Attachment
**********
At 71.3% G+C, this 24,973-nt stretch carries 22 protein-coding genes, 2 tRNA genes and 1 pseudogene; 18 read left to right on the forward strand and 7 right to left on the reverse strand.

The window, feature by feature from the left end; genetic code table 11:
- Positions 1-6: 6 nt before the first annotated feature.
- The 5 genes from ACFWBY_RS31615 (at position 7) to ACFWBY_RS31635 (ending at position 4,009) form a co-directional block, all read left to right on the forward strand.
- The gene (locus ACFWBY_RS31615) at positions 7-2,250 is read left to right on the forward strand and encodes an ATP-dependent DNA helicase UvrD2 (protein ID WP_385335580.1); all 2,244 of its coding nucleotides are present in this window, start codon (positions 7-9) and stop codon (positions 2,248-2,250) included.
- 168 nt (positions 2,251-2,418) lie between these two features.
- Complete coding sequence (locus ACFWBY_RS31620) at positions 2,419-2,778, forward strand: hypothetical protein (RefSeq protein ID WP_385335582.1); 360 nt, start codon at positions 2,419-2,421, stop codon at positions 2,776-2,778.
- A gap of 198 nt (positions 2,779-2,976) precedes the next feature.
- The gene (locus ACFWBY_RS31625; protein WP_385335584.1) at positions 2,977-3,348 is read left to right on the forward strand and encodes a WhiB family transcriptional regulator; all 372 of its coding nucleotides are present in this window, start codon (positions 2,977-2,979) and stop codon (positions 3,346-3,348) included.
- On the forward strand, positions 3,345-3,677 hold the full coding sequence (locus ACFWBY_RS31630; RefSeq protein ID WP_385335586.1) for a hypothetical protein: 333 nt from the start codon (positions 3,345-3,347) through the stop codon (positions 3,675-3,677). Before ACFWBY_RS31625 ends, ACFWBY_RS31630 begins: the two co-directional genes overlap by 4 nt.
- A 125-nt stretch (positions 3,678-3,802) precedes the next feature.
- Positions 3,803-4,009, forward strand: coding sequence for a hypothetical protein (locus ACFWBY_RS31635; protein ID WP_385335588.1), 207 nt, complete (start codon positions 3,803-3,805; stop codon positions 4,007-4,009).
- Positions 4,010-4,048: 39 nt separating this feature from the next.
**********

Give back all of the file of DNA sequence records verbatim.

At 71.3% G+C, this 24,973-nt stretch carries 22 protein-coding genes, 2 tRNA genes and 1 pseudogene; 18 read left to right on the forward strand and 7 right to left on the reverse strand.

The window, feature by feature from the left end; genetic code table 11:
- Positions 1-6: 6 nt before the first annotated feature.
- The 5 genes from ACFWBY_RS31615 (at position 7) to ACFWBY_RS31635 (ending at position 4,009) form a co-directional block, all read left to right on the forward strand.
- The gene (locus ACFWBY_RS31615) at positions 7-2,250 is read left to right on the forward strand and encodes an ATP-dependent DNA helicase UvrD2 (protein ID WP_385335580.1); all 2,244 of its coding nucleotides are present in this window, start codon (positions 7-9) and stop codon (positions 2,248-2,250) included.
- 168 nt (positions 2,251-2,418) lie between these two features.
- Complete coding sequence (locus ACFWBY_RS31620) at positions 2,419-2,778, forward strand: hypothetical protein (RefSeq protein ID WP_385335582.1); 360 nt, start codon at positions 2,419-2,421, stop codon at positions 2,776-2,778.
- A gap of 198 nt (positions 2,779-2,976) precedes the next feature.
- The gene (locus ACFWBY_RS31625; protein WP_385335584.1) at positions 2,977-3,348 is read left to right on the forward strand and encodes a WhiB family transcriptional regulator; all 372 of its coding nucleotides are present in this window, start codon (positions 2,977-2,979) and stop codon (positions 3,346-3,348) included.
- On the forward strand, positions 3,345-3,677 hold the full coding sequence (locus ACFWBY_RS31630; RefSeq protein ID WP_385335586.1) for a hypothetical protein: 333 nt from the start codon (positions 3,345-3,347) through the stop codon (positions 3,675-3,677). Before ACFWBY_RS31625 ends, ACFWBY_RS31630 begins: the two co-directional genes overlap by 4 nt.
- A 125-nt stretch (positions 3,678-3,802) precedes the next feature.
- Positions 3,803-4,009, forward strand: coding sequence for a hypothetical protein (locus ACFWBY_RS31635; protein ID WP_385335588.1), 207 nt, complete (start codon positions 3,803-3,805; stop codon positions 4,007-4,009).
- Positions 4,010-4,048: 39 nt separating this feature from the next.